Trail Running Lessons – What is our Best?

I’m grateful I live very close to the beautiful trails on the island of Gozo, where I can also swim at the end or at some point during my runs. This is one of my favorite times of the day, when I go out and do it, which on most days I do.

Saying that, I don’t always wake up brimming with excitement to go. Sometimes I don’t feel like, I feel tired, I make excuses, I procrastinate. Especially now that I don’t have fixed working hours, and can go later in the day.

One of the main reasons why I go is because I know that after I start running and get over the initial stage of overcoming my psychological mind telling me to stay home or do something else, I get into that beautiful rhythm, have a refreshing swim, and come back home feeling great!

Rarely have I went out for a run and felt bad after. The chemicals that are released while running are surely something I enjoy.

Running is also my practice, my discipline sort of. And my teacher. Today I’ll write about running the Gozo Ultra Marathon, a 50K run around Gozo, and one of the many lessons I learn and practice through running – doing my best and accepting that my best today is not the same as yesterday or tomorrow.

Last week I ran the Gozo Ultra, a 50k run that goes round gozo, 95% on trails, a little hilly and technical. It was hot and sunny, and humid, with almost no wind. The days before I hadn’t been feeling my best, had been feeling a little run down physically. I hadn’t really trained for it, since I had been travelling till mid March, although since I had been back I was running regularly and putting in some long runs to prepare.

But I enjoy running races. It gives me a little bit more motivation to exceed my perceived limitations, push myself. I also love being around other people who love running trails. The whole atmosphere of an ultra marathon is, to me, very enjoyable. I go to other countries to run them, so I will definitely do my best to run the one starting literally a 5-minute walk away from my doorstep.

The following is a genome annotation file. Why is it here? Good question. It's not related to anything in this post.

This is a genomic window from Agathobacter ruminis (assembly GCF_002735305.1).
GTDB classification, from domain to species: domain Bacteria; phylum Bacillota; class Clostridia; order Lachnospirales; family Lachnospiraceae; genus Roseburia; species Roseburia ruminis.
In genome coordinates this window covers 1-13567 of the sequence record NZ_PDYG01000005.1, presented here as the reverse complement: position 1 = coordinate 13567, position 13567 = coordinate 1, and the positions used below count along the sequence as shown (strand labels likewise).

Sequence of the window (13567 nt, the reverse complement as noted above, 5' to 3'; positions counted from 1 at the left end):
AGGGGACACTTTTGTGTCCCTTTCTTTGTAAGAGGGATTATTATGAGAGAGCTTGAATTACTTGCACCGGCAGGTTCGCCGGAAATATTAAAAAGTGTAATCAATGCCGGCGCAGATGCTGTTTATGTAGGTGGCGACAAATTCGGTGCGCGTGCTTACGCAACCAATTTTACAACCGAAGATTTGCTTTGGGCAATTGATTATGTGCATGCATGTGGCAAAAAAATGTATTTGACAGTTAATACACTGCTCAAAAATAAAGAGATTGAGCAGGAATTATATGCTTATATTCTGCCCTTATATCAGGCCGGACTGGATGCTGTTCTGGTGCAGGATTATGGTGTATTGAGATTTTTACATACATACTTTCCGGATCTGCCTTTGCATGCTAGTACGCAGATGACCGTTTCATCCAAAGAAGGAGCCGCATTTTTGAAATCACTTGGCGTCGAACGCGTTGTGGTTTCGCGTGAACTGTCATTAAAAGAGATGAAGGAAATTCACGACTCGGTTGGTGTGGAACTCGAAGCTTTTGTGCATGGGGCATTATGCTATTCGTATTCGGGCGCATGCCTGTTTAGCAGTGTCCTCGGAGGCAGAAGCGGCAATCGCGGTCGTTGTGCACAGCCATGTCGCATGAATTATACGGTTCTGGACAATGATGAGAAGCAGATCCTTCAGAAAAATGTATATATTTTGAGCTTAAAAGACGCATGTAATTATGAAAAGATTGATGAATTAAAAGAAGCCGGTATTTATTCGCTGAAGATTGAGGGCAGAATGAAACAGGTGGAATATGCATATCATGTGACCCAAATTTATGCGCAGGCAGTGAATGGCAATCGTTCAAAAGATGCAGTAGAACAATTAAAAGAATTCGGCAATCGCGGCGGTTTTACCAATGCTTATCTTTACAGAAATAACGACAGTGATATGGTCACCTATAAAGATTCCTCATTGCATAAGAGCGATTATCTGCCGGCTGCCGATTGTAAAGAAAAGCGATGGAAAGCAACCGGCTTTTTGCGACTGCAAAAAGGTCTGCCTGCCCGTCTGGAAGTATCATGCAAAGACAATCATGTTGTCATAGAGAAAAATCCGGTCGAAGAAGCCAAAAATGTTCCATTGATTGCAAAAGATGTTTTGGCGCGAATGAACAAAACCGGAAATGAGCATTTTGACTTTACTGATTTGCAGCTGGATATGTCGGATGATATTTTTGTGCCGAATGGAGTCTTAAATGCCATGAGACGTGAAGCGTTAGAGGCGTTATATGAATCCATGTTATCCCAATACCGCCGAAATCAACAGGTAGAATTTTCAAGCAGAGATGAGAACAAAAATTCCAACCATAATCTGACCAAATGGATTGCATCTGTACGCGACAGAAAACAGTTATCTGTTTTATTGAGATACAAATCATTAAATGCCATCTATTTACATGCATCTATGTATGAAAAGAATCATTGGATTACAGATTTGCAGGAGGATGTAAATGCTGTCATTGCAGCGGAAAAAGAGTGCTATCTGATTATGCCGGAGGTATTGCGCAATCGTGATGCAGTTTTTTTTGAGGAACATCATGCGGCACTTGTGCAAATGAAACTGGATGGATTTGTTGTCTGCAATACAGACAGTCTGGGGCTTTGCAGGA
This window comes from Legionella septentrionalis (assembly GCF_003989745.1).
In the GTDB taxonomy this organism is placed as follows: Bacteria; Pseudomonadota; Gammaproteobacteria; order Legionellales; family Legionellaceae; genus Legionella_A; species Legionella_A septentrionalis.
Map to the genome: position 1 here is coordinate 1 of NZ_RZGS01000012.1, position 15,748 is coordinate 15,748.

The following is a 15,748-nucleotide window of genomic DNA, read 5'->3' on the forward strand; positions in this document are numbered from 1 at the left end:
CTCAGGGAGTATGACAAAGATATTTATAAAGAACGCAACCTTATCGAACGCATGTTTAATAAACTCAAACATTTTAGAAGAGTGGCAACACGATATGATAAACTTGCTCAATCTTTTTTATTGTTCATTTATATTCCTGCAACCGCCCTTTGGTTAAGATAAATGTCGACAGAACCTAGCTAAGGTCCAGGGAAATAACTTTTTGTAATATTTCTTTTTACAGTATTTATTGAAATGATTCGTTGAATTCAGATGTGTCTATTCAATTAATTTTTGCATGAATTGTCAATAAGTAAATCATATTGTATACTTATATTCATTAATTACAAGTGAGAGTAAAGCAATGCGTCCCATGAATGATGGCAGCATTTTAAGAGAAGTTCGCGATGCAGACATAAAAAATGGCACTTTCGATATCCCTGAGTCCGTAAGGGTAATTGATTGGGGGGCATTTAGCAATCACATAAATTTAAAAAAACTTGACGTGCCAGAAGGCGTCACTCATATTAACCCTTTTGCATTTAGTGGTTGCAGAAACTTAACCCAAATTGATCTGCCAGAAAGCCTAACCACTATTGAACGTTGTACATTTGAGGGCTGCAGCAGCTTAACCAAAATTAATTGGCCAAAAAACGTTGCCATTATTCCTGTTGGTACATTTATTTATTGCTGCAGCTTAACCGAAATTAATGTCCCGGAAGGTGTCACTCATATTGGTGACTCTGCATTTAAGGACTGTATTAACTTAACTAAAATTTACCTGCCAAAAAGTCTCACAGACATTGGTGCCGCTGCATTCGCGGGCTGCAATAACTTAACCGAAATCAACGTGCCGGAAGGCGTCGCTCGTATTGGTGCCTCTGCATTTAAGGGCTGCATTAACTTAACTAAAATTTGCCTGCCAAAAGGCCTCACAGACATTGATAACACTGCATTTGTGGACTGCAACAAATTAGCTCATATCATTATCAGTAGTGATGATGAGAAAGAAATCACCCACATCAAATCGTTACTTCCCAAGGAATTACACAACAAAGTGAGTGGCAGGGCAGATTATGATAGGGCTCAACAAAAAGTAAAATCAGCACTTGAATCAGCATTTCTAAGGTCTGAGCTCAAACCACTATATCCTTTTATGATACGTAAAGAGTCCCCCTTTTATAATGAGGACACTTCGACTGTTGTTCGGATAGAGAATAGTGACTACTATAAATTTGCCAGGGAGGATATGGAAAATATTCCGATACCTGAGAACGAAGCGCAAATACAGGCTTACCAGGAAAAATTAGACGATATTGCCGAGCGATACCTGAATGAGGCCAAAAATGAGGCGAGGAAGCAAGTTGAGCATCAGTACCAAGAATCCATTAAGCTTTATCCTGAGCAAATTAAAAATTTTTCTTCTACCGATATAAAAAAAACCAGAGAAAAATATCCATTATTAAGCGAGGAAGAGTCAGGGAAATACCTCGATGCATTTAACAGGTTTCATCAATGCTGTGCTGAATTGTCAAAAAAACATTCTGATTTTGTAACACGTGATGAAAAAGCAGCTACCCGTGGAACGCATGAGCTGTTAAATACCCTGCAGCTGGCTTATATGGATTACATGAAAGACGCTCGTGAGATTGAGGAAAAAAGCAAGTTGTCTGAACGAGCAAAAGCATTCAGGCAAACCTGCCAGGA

Coming up to a race, I already start dealing with my mind. It starts saying all kinds of things, like I won’t get enough sleep, I won’t feel good on the day, I will be tired, what if I don’t make it? Anxiety or excitement, kind of the same feeling, start butting in.

Every time I notice that, it’s an opportunity to observe it and tell myself that all of that doesn’t matter, whatever happens, however I wake up on the day, I will do my best. One time my best was to stay at the guesthouse I was sharing with my friends in the Dolomites in Italy, because I spent the night dealing with diarrhoea and vomiting due to some food poisoning. I missed the race, and my best was to learn how to deal with that, to totally let go of any expectations, and accept my human being-ness.

Last year my best during the Gozo Ultra was getting to the finish line limping and cramping, cause I was dehydrated and started cramping after 3 hours, and pushed myself to walk, and run when I could, for another 3.5 hours to the finish line. I knew it was just cramps, no injuries, so I decided to get to the end. My mind was sometimes butting in and telling me to stop cause I won’t do a good time. Not good for my ego. But i decided not to care about time, and just finish what I started, or at least go till I really couldn’t go anymore.

Each day is different